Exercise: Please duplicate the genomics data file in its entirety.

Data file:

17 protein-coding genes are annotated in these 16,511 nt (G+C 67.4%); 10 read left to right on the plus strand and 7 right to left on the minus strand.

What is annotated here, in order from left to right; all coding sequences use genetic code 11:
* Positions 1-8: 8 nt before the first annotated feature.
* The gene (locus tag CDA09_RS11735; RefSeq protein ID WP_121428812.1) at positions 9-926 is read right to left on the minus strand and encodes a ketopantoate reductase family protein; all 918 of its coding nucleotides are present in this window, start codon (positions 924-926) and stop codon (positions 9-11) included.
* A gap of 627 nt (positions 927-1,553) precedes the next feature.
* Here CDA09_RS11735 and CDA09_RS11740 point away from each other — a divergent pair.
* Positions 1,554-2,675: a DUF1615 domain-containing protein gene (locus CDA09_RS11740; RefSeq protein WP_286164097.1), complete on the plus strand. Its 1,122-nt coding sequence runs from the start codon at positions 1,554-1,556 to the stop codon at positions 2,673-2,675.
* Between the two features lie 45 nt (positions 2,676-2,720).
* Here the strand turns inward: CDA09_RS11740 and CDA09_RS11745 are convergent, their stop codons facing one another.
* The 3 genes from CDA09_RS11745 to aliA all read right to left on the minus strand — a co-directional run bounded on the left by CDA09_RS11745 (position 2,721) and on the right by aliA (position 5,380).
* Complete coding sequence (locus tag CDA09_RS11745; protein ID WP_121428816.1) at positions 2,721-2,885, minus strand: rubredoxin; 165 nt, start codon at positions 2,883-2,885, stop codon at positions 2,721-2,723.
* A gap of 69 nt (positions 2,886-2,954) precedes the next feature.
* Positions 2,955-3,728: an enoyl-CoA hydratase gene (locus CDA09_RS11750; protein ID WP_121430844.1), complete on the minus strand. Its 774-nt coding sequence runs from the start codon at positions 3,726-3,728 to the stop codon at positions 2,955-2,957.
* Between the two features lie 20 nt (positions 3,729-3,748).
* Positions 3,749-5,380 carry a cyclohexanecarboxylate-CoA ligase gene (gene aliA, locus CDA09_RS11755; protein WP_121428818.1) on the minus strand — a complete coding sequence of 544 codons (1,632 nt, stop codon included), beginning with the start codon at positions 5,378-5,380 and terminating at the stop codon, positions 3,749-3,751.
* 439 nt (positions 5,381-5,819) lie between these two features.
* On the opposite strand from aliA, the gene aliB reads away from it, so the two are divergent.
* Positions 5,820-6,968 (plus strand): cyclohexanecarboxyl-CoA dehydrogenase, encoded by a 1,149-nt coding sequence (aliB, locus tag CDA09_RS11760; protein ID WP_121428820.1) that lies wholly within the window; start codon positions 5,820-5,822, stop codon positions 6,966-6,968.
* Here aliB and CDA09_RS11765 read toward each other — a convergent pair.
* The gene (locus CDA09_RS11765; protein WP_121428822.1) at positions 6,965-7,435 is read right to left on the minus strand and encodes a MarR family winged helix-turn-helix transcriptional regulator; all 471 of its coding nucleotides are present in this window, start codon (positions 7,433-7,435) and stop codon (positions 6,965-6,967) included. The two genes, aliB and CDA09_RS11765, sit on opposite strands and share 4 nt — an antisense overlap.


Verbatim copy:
17 protein-coding genes are annotated in these 16,511 nt (G+C 67.4%); 10 read left to right on the plus strand and 7 right to left on the minus strand.

What is annotated here, in order from left to right; all coding sequences use genetic code 11:
* Positions 1-8: 8 nt before the first annotated feature.
* The gene (locus tag CDA09_RS11735; RefSeq protein ID WP_121428812.1) at positions 9-926 is read right to left on the minus strand and encodes a ketopantoate reductase family protein; all 918 of its coding nucleotides are present in this window, start codon (positions 924-926) and stop codon (positions 9-11) included.
* A gap of 627 nt (positions 927-1,553) precedes the next feature.
* Here CDA09_RS11735 and CDA09_RS11740 point away from each other — a divergent pair.
* Positions 1,554-2,675: a DUF1615 domain-containing protein gene (locus CDA09_RS11740; RefSeq protein WP_286164097.1), complete on the plus strand. Its 1,122-nt coding sequence runs from the start codon at positions 1,554-1,556 to the stop codon at positions 2,673-2,675.
* Between the two features lie 45 nt (positions 2,676-2,720).
* Here the strand turns inward: CDA09_RS11740 and CDA09_RS11745 are convergent, their stop codons facing one another.
* The 3 genes from CDA09_RS11745 to aliA all read right to left on the minus strand — a co-directional run bounded on the left by CDA09_RS11745 (position 2,721) and on the right by aliA (position 5,380).
* Complete coding sequence (locus tag CDA09_RS11745; protein ID WP_121428816.1) at positions 2,721-2,885, minus strand: rubredoxin; 165 nt, start codon at positions 2,883-2,885, stop codon at positions 2,721-2,723.
* A gap of 69 nt (positions 2,886-2,954) precedes the next feature.
* Positions 2,955-3,728: an enoyl-CoA hydratase gene (locus CDA09_RS11750; protein ID WP_121430844.1), complete on the minus strand. Its 774-nt coding sequence runs from the start codon at positions 3,726-3,728 to the stop codon at positions 2,955-2,957.
* Between the two features lie 20 nt (positions 3,729-3,748).
* Positions 3,749-5,380 carry a cyclohexanecarboxylate-CoA ligase gene (gene aliA, locus CDA09_RS11755; protein WP_121428818.1) on the minus strand — a complete coding sequence of 544 codons (1,632 nt, stop codon included), beginning with the start codon at positions 5,378-5,380 and terminating at the stop codon, positions 3,749-3,751.
* 439 nt (positions 5,381-5,819) lie between these two features.
* On the opposite strand from aliA, the gene aliB reads away from it, so the two are divergent.
* Positions 5,820-6,968 (plus strand): cyclohexanecarboxyl-CoA dehydrogenase, encoded by a 1,149-nt coding sequence (aliB, locus tag CDA09_RS11760; protein ID WP_121428820.1) that lies wholly within the window; start codon positions 5,820-5,822, stop codon positions 6,966-6,968.
* Here aliB and CDA09_RS11765 read toward each other — a convergent pair.
* The gene (locus CDA09_RS11765; protein WP_121428822.1) at positions 6,965-7,435 is read right to left on the minus strand and encodes a MarR family winged helix-turn-helix transcriptional regulator; all 471 of its coding nucleotides are present in this window, start codon (positions 7,433-7,435) and stop codon (positions 6,965-6,967) included. The two genes, aliB and CDA09_RS11765, sit on opposite strands and share 4 nt — an antisense overlap.